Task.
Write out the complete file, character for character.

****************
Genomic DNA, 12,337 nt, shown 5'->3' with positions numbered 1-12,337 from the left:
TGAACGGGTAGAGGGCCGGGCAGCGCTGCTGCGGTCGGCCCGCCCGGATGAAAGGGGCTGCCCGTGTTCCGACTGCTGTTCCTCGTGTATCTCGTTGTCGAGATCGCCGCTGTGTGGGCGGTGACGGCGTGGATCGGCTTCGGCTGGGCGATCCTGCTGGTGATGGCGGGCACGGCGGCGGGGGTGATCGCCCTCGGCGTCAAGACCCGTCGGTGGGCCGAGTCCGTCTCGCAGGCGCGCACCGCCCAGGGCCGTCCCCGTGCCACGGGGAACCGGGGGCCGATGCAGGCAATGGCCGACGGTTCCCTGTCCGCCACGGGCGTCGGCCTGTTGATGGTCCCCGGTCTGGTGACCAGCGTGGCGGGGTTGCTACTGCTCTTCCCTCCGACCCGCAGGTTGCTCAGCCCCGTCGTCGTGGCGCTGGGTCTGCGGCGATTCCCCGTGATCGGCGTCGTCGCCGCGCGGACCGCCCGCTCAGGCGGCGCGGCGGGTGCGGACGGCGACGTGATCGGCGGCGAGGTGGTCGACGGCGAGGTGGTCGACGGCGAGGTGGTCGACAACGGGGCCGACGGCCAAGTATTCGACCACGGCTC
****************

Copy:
Genomic DNA, 12,337 nt, shown 5'->3' with positions numbered 1-12,337 from the left:
TGAACGGGTAGAGGGCCGGGCAGCGCTGCTGCGGTCGGCCCGCCCGGATGAAAGGGGCTGCCCGTGTTCCGACTGCTGTTCCTCGTGTATCTCGTTGTCGAGATCGCCGCTGTGTGGGCGGTGACGGCGTGGATCGGCTTCGGCTGGGCGATCCTGCTGGTGATGGCGGGCACGGCGGCGGGGGTGATCGCCCTCGGCGTCAAGACCCGTCGGTGGGCCGAGTCCGTCTCGCAGGCGCGCACCGCCCAGGGCCGTCCCCGTGCCACGGGGAACCGGGGGCCGATGCAGGCAATGGCCGACGGTTCCCTGTCCGCCACGGGCGTCGGCCTGTTGATGGTCCCCGGTCTGGTGACCAGCGTGGCGGGGTTGCTACTGCTCTTCCCTCCGACCCGCAGGTTGCTCAGCCCCGTCGTCGTGGCGCTGGGTCTGCGGCGATTCCCCGTGATCGGCGTCGTCGCCGCGCGGACCGCCCGCTCAGGCGGCGCGGCGGGTGCGGACGGCGACGTGATCGGCGGCGAGGTGGTCGACGGCGAGGTGGTCGACGGCGAGGTGGTCGACAACGGGGCCGACGGCCAAGTATTCGACCACGGCTC